October 1, 2016 — Before the reunion, I just started to date again. I told myself that I was only looking for flings or friends-with-benefits, nothing serious or complicated. “I’m over drama,” I told Jake one morning. “But I want to have some fun.” At the time, my daughter’s father isn’t taking her overnights, or even very far from my house.
Her dad, my alcoholic ex-boyfriend. At the low-point of our relationship, I realize her dad is secretly drunk every night in the basement. I start lying to friends and to myself. Finally, when confronted, he’s drunk and screaming in my face. He towers over me. I’m cornered. He throws my phone across the street as I reach to call for help. The commotion causes his 13-year-old (his son from his last relationship) to wake up and intervene. A line is crossed. The relationship is dead. I reel. Then, after he shows up at my son’s birthday party drunk, he implodes: he quits his job and moves to Pittsburgh. That lasts about a week.
When he comes back, he’s angry. He begs for his job back and gets a studio in Manhattan — requiring two trains and a bus to get over to my house. For visits with our daughter, he hangs around my house watching cartoons or takes her to the playground a block away. I let him keep my house keys in case of emergency. I try to handle him the same way that Jake and I communicate, but it’s increasingly hard to ignore his passive insults. Things like: “You’re a two-time loser with multiple kids and dads, who would want you?” are pretty toxic to my self-esteem.
I fight with myself to recover from the emotional devastation. I reach a turning point while reading Albert Camus’ The Myth of Sisyphus. I write a poem about it called Stars:
Despite his negativity, I persist. I recover. One summer day I get a cute guy’s number at the grocery store. In my defense, the Foodcellar Market is very high-end gourmet grocery. We meet at the salad bar. And he has a ridiculously cute New York accent. Jake offers to watch my daughter for the night so that I can “go out.”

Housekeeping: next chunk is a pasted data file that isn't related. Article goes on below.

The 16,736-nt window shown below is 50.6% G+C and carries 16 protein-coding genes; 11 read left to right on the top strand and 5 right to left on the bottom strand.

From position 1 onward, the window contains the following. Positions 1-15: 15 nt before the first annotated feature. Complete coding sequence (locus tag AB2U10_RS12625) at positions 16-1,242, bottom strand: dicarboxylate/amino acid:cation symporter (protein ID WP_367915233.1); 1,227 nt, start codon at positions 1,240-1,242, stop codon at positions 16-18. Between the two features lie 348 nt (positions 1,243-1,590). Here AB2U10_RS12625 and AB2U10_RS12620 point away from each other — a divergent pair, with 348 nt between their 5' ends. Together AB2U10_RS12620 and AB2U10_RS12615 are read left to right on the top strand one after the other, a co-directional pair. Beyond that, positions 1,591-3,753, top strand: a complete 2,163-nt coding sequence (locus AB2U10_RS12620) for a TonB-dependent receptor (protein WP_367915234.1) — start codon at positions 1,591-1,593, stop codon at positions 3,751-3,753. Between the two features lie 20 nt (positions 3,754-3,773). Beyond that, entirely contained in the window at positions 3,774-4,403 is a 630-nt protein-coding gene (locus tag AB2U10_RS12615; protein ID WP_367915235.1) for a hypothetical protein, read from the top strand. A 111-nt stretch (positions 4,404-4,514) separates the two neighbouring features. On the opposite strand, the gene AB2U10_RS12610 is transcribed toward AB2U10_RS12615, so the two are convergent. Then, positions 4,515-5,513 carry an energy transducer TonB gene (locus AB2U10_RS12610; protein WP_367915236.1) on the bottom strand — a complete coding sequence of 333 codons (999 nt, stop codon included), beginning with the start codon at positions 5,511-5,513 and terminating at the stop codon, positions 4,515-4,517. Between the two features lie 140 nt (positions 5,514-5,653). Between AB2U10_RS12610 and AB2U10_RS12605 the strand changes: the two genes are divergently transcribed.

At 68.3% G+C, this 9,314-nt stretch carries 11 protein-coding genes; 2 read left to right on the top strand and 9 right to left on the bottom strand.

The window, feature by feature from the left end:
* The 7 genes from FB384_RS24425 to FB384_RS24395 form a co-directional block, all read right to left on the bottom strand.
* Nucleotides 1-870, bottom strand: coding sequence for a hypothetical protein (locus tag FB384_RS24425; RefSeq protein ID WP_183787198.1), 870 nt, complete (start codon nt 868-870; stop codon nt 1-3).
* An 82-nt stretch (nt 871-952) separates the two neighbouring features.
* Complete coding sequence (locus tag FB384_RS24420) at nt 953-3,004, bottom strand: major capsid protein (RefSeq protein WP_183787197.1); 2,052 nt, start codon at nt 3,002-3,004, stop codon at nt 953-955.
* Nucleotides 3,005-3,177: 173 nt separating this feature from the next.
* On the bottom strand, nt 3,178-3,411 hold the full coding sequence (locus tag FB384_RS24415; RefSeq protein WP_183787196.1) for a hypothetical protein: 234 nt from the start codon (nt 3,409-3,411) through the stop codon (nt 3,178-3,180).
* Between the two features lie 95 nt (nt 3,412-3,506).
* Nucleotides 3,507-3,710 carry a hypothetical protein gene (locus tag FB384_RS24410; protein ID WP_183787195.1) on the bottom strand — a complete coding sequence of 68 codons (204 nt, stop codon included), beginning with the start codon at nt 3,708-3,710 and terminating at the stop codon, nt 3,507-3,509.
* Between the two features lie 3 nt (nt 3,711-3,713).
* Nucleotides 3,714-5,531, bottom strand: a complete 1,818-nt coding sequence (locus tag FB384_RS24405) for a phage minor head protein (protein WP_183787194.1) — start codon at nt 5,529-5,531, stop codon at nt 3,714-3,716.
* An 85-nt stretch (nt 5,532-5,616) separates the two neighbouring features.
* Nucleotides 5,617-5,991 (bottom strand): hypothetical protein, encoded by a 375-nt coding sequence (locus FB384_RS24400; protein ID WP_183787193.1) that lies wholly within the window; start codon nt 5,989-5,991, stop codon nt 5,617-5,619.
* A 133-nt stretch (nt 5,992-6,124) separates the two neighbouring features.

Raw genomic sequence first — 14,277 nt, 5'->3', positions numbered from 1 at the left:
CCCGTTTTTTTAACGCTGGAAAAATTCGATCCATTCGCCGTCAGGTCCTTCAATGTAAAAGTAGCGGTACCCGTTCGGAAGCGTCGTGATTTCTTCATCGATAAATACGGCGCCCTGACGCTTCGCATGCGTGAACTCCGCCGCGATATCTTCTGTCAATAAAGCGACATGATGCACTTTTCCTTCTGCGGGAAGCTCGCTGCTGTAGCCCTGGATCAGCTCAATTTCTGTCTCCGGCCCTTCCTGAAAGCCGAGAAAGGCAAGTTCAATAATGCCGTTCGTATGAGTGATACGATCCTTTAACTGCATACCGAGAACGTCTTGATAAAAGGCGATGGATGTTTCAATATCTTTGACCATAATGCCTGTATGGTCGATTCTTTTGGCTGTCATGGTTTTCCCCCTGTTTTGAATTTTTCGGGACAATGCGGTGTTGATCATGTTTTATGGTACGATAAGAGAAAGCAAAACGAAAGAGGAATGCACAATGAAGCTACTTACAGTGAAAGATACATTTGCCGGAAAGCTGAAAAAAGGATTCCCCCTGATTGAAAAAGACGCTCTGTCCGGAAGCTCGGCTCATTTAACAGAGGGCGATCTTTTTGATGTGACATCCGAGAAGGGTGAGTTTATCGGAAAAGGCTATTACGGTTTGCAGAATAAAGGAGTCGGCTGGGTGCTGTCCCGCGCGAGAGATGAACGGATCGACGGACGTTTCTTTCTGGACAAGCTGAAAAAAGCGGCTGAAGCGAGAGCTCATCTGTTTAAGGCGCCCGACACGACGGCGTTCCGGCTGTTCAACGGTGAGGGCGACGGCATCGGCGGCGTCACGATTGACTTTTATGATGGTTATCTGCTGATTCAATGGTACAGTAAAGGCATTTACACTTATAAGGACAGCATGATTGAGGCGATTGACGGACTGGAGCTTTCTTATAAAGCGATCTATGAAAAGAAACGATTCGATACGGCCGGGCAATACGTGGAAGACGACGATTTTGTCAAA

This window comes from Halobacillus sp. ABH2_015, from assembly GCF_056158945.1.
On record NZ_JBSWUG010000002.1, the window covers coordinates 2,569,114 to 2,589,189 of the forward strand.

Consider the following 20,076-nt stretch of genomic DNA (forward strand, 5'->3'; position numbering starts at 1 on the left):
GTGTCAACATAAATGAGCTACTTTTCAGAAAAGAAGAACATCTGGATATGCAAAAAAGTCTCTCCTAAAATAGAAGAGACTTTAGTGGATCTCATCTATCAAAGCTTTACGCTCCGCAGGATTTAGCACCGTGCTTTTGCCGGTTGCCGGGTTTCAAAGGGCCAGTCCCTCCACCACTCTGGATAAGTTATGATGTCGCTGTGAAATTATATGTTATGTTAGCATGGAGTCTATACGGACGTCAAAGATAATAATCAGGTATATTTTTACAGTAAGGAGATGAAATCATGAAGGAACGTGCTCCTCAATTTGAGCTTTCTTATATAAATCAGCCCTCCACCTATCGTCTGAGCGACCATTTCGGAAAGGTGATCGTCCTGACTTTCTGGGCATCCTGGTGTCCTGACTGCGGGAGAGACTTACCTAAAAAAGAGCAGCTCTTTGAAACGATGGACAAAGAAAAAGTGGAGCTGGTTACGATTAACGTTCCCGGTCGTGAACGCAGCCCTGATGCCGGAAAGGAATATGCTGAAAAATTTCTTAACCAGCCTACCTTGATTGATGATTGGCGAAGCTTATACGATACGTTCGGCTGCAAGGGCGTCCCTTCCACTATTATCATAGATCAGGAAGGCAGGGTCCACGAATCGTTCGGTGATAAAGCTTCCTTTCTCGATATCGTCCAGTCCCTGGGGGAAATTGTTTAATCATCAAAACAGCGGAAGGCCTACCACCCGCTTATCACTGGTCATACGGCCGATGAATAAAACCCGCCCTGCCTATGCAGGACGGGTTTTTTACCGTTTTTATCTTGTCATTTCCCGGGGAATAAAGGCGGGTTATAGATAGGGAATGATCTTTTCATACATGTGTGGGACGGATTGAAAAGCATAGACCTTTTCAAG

Instead, grocery guy and I stay in — and have wild sex all over my house. Seriously. We broke my bed. And then it turns out that he’s 26. I’m 38. We have nothing in common — he tells me he’s a Trump supporter (and I am persuasively able to make him reconsider) — but for all he lacked, he had stamina. He made me feel beautiful. He didn’t care that I have kids or stretch marks.
I reactivate my OKCupid profile. Online dating is a minefield anyway – even if you are young(er) and have less baggage. But I have three kids, two different dads, a divorce, and I divorce people for a living. In fact, I was just hired on a high-profile “Real Housewives of New York” case. My business is so insanely booming that my free time is few and far between. How to convey to any guy that he’s last place to my work and family? My profile is all snark. Still, I meet some interesting dudes and figure out some times for possible dinner dates. I text with another lawyer in my neighborhood whose profile reads like I wrote it. He seems great.
An old flame from law school and I reconnect via Facebook. He wants to see me for a long weekend that promises to be fun (based on our fling as students abroad in Greece). An old friend from high school also texts me about work and life and love. He proves to be massively emotionally supportive.
“How will your ex- handle it when he finds out you’re dating?” Emma chimes in one day. “I bet that’s a recipe for disaster.” Her negativity is palpable. Her new theory is that we shouldn’t expect to find one person who can love you, fuck you, and be mentally stimulating and emotionally supportive. Having never found that unicorn, I wonder if she’s right. “Why should we ever expect to find all those things in one person? It doesn’t make any sense,” she concludes.
But sometimes, that’s exactly what happens.